Entering 2008, U.S. gas prices could rebound to a 7:1 or even 6:1 ratio with crude oil, depending on the weather, according to analysts at Raymond James & Associates Inc. So $70 oil could mean $10 gas or better. For this bullishness on prices, thank Raymond James’ pessimism about the exploration and production (E&P) industry’s ability to grow production.

While 2Q2007 saw a 1.5% sequential and a 2.2% year-over-year increase in domestic gas production, essentially all of the growth was due to the rebound in production following hurricane-related deferrals in 2006, the firm said. Correcting for hurricanes — which Raymond James admitted is an imprecise exercise — yields production that was down 0.1% year-over-year, the fourth consecutive decline.

Raymond James said it is important to recognize that even the nominal 2.2% year-over-year increase is modest given the 20%-plus increase in the gas-directed rig count over the last 24 months. “Since this year’s growth in rig activity is likely to be slower, underlying production declines should steepen by the end of 2007, shifting the market’s perception about U.S. gas supply and providing added support to drive gas prices higher heading into 2008.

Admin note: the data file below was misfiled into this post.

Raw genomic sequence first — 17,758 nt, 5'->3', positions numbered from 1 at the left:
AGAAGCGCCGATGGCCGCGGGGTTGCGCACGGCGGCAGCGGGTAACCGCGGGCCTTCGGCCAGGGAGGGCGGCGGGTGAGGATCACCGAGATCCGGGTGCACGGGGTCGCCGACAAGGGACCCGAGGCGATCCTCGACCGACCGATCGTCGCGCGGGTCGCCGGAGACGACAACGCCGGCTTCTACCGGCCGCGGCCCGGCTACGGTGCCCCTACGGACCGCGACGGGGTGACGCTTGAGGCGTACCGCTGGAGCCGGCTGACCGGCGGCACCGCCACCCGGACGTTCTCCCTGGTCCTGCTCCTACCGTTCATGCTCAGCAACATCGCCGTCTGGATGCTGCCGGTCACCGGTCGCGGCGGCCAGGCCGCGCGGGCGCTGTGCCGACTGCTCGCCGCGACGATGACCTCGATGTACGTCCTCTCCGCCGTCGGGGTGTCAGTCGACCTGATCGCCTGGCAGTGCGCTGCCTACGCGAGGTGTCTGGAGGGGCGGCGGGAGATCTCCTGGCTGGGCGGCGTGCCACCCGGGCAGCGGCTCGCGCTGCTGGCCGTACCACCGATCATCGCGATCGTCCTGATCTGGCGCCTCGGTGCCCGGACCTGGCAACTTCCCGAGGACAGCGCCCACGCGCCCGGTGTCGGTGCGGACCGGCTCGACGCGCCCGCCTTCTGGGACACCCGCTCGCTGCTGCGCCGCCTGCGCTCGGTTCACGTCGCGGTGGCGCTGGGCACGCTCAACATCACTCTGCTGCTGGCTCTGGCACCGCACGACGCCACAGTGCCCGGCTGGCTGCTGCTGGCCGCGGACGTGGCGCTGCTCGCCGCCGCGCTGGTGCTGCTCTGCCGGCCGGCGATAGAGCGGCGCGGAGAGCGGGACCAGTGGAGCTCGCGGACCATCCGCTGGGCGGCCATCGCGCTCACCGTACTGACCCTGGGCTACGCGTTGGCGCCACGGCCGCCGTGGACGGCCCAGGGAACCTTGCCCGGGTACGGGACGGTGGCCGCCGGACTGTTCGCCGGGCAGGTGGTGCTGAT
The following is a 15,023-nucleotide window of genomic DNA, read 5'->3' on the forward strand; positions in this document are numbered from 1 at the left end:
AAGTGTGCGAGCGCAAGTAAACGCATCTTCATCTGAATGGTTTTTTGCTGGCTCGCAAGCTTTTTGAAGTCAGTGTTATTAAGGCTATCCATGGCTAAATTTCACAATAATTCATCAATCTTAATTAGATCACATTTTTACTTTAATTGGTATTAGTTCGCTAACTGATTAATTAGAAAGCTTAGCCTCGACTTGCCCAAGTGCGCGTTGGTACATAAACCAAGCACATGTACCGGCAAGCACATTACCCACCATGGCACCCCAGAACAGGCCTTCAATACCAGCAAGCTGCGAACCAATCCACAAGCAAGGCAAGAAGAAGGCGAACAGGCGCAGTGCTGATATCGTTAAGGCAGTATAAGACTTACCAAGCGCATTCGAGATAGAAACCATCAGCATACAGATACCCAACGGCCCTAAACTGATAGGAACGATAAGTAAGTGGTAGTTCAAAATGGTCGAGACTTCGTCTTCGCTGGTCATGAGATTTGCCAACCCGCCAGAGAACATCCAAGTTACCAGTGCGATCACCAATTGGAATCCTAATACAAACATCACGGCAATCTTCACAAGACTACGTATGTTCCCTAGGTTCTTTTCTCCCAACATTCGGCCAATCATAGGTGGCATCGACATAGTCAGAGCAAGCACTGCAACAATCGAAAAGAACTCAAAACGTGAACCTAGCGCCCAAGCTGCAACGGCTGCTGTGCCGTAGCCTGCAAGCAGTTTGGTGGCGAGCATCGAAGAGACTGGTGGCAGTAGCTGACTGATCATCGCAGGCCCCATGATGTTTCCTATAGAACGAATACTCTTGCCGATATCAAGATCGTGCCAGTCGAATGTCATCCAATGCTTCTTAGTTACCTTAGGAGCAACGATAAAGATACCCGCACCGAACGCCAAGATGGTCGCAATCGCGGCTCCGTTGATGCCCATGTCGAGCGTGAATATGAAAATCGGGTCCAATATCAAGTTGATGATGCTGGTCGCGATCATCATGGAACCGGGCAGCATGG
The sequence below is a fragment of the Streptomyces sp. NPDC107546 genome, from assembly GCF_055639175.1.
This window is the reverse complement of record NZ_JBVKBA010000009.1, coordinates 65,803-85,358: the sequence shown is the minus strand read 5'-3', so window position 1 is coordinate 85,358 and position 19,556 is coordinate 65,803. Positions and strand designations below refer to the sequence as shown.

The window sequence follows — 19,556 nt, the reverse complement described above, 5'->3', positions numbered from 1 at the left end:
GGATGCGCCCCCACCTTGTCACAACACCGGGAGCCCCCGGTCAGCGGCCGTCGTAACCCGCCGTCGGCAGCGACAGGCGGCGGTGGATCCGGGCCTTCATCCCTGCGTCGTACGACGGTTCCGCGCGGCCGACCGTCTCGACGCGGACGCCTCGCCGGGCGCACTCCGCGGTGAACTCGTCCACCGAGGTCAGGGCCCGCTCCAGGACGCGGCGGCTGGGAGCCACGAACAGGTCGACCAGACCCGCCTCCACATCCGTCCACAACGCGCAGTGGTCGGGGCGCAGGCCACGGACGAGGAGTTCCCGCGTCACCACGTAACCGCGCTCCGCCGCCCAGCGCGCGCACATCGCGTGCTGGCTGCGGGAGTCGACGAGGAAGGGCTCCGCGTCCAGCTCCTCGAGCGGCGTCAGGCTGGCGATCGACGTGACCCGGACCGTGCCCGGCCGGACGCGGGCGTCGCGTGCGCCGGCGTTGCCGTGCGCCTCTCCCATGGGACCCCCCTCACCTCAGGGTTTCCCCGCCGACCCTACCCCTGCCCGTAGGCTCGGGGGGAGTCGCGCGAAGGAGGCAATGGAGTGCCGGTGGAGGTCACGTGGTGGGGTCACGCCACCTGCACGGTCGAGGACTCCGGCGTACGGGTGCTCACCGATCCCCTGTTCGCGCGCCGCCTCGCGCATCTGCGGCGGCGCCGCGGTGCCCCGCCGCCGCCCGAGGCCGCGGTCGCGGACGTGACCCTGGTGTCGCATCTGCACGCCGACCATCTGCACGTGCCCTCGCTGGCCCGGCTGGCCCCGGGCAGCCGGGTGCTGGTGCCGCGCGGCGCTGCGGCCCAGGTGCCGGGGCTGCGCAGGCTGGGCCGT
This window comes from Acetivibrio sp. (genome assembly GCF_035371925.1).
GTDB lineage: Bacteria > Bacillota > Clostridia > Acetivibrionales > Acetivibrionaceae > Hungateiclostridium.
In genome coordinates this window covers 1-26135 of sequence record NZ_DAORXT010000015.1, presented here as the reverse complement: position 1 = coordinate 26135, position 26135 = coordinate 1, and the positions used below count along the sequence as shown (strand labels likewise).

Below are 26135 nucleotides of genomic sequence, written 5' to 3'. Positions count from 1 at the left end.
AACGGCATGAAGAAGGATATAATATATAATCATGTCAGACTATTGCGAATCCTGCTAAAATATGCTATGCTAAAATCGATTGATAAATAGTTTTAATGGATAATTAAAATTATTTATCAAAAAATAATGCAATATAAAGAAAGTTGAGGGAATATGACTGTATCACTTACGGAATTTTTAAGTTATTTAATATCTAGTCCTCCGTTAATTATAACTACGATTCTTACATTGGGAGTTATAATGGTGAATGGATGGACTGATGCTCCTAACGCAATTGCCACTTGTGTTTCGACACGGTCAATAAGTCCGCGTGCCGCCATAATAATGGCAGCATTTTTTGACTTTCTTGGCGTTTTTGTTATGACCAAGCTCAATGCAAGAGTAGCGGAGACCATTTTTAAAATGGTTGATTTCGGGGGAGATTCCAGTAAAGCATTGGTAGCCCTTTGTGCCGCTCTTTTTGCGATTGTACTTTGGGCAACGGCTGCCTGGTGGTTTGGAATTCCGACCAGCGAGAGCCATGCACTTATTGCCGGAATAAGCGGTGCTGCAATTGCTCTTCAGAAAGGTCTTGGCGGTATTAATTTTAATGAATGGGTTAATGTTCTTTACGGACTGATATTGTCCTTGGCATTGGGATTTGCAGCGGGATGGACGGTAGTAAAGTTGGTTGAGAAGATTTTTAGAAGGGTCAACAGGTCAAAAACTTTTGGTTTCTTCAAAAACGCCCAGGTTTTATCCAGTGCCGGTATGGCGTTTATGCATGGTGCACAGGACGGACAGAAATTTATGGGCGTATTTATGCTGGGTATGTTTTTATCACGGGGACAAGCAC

“This decline appears to mirror the organic declines that have characterized U.S. gas production during 2002-2005. More importantly, all these declines have come amid virtually 100% utilization of onshore gas rigs, along with significant gains in rig counts and drilling efficiencies over the past five years.”

Despite E&P capital budgets that suggest further growth in 2007 drilling activity, the huge drilling growth rates of 2005 and 2006 are not likely to be repeated this year, Raymond James said. Additionally, efficiency gains should gradually slow while field decline rates continue to trend higher and the overall quality of prospects continues to diminish.

“All-in, we believe that these factors will cause the U.S. gas supply picture to deteriorate over the coming year,” Raymond James said. “Today’s gas story is much like the 1970s oil story, when U.S. oil production continued to stagnate despite greater and greater numbers of active drilling rigs.”

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